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The Best Christmas Ever

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From the personal diary of John H Watson MD: Inspector Hopkins called round to wish us season’s greetings.  We spent a pleasant evening together.

[Ocelot’s Note – it proved impossible for Mouselet to commit this event to writing in a way that anyone could follow.  I have therefore transcribed her words.]

Mouselet remembered the occasion rather differently.

I recognised the footsteps of my dear inspector as he approached the door to 221B.  As Mr Holmes went to answer it I thought I would risk a quick peep by standing on the mantelpiece.  Snow had started to fall and there were a few flakes on the inspector’s hat.  I watched as he removed his hat, scarf and coat. He passed them to Dr Watson, and I tried to check whether any flakes had inadvertently slipped inside his coat collar, for I did not like to think of him catching a chill.

He spoke softly to Mr Holmes and I have to admit I was not paying any attention to his words, for I was listening to his mellifluous tones instead.  It therefore came as a shock to me to realise that he was heading to the fire to warm his hands.  I froze, hoping that he would not notice me.  I was sure that if I tried to run his keen eye would instantly spot my movement.

I thought I had achieved my goal when the inspector gave a gentle laugh.

“I believe you have a visitor,” he said.

“I’ll mention it to Mrs Hudson,” Dr Watson replied.

“I suspect she wouldn’t approve,” my inspector said.  “I’m sure this little thing can’t be doing much harm.  In fact, she’s rather a pretty little thing.”

[O/N – At this point Mouselet went into a dream in which she kept muttering “He thinks I’m pretty; he thinks I’m pretty.”  I waited for her to continue.]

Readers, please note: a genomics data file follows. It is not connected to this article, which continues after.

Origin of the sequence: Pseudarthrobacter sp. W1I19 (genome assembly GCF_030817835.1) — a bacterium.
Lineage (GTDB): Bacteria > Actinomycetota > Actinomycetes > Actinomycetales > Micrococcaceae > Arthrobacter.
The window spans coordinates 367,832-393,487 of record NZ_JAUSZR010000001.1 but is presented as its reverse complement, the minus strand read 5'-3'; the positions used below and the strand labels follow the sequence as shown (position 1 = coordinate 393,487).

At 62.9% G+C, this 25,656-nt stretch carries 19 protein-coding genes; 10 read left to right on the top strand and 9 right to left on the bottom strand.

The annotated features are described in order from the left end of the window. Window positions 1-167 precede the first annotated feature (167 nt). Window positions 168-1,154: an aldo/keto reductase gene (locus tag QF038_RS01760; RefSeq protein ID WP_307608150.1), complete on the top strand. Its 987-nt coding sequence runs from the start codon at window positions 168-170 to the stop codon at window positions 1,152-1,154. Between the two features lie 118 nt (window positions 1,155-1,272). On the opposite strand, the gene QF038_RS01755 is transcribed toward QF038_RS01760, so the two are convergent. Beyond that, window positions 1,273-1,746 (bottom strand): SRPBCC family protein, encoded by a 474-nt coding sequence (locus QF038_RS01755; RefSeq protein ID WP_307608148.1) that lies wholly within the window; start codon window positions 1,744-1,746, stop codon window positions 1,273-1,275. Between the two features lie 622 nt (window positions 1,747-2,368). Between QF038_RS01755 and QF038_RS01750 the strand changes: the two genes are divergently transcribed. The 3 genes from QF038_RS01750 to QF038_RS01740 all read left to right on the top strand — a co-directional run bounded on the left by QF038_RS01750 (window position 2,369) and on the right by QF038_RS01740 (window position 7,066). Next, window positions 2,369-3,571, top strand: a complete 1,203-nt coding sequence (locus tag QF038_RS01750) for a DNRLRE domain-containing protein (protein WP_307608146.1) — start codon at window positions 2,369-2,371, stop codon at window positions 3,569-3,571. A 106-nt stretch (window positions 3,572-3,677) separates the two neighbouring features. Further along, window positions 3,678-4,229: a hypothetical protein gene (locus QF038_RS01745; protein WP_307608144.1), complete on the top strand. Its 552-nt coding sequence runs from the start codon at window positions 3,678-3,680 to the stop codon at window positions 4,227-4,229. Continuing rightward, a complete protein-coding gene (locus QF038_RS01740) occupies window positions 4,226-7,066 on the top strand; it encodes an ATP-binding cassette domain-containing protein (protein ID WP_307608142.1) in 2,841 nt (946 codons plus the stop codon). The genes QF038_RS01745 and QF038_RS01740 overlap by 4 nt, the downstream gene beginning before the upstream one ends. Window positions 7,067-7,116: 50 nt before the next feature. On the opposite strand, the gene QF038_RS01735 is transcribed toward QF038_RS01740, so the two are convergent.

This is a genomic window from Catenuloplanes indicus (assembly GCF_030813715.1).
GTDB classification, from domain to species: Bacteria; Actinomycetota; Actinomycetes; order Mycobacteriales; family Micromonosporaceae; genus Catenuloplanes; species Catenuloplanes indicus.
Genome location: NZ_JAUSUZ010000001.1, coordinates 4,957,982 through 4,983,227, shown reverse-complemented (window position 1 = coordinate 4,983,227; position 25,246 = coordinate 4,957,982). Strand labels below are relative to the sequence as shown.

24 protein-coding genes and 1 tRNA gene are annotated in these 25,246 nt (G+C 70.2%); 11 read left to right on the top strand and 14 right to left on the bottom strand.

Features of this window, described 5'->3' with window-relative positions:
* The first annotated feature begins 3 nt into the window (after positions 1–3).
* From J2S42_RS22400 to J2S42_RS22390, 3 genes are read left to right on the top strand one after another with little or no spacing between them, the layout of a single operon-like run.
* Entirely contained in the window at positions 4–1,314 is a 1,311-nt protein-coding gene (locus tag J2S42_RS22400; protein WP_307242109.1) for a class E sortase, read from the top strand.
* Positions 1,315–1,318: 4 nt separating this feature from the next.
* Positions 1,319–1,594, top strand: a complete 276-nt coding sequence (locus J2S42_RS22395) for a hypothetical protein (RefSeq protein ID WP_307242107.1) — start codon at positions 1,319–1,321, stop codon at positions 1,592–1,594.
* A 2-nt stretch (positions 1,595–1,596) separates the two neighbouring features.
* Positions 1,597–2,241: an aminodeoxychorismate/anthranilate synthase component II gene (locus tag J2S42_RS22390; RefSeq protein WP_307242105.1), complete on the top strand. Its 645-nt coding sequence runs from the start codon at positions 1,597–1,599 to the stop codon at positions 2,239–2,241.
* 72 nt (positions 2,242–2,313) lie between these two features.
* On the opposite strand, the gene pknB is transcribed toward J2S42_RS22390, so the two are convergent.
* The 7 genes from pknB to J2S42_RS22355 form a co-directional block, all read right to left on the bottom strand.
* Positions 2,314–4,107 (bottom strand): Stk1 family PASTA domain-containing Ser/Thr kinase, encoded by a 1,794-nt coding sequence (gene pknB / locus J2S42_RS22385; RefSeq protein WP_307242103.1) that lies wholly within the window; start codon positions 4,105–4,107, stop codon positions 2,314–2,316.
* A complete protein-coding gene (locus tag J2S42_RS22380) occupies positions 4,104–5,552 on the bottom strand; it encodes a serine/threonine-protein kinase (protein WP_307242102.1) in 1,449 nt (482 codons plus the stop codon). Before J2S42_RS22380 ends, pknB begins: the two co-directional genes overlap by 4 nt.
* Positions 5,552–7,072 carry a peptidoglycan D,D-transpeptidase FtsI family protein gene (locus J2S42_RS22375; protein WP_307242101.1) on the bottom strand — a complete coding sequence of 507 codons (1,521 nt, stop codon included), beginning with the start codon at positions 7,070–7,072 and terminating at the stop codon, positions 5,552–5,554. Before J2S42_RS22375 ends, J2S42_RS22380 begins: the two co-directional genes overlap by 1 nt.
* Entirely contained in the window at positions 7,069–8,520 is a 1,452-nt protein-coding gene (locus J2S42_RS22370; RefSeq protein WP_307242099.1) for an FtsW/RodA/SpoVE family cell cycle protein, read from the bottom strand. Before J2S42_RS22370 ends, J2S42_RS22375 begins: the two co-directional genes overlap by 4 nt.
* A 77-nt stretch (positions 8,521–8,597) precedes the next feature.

The inspector reached across to the table and picked up a crumb and laid it in his strong manly hand.  It was pastry from one of Mrs Hudson’s mince pies.  He placed his hand on the mantelpiece and I was able to admire his fingers from close up: so beautiful, if I hadn’t known his profession I would have said he was a musician.

“Here, little mouse,” he said.  “Would you like this?”

Cautiously, my nose and whiskers quivering, I advanced towards him.  Father had warned me that there were men who would seek to trap an unwary mouse, but I couldn’t believe that of my dear inspector.  After all, hadn’t he said I was a pretty little thing?

[O/N – I coughed loudly before she could return to her dream.]

Taking confidence from my knowledge that he was the best of men, I crept onto his hand and began to eat the pastry crumb.  I could feel him gently stroking me with his finger and it was all that I could do to avoid squeaking with excitement.  Of course, had I done so I would have spat out some of the crumb, something no lady should ever do, no matter how excited she is.  My desire to prove that I was indeed worthy of my inspector’s attention overruled my other emotions.

[O/N – I waited whilst Mouselet brought her breathing under control.]

And then, and then, he carefully picked me up and, still stroking me, carried me across the room to where Mr Holmes and Dr Watson were standing.  Mr Holmes merely grunted, but the good doctor said something suitable (I admit I do not remember his words) and then, equally carefully, my beautiful inspector carried me back to the mantelpiece.

“There, little mouse,” he said.  “I do not want to cause you any fear, so perhaps it would be as well if I put you down now and let you return to your home.”

I could not tell him that I would have been happy to remain in his hand forever, so instead I felt him stroke my head before I ran off to our mouse hole and disappeared inside.  I heard Dr Watson offer him a glass of brandy and when I was sure that he had sat down I crept back to the entrance and watched him for the rest of the evening.

 [O/N – most of the rest of Mouselet’s account of the evening comprises Hopkins’ beautiful grey eyes, his noble chin, his sweet smile and various other descriptions, all of which we have heard before.]

It was the best Christmas ever.